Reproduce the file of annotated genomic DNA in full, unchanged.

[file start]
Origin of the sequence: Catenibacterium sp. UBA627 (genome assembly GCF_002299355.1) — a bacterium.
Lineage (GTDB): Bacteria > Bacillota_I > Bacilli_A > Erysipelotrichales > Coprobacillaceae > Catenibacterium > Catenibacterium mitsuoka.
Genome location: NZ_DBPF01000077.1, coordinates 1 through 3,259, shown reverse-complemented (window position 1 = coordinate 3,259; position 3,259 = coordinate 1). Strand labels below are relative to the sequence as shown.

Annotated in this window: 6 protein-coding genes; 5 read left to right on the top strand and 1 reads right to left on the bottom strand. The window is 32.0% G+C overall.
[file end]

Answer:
Origin of the sequence: Catenibacterium sp. UBA627 (genome assembly GCF_002299355.1) — a bacterium.
Lineage (GTDB): Bacteria > Bacillota_I > Bacilli_A > Erysipelotrichales > Coprobacillaceae > Catenibacterium > Catenibacterium mitsuoka.
Genome location: NZ_DBPF01000077.1, coordinates 1 through 3,259, shown reverse-complemented (window position 1 = coordinate 3,259; position 3,259 = coordinate 1). Strand labels below are relative to the sequence as shown.

Annotated in this window: 6 protein-coding genes; 5 read left to right on the top strand and 1 reads right to left on the bottom strand. The window is 32.0% G+C overall.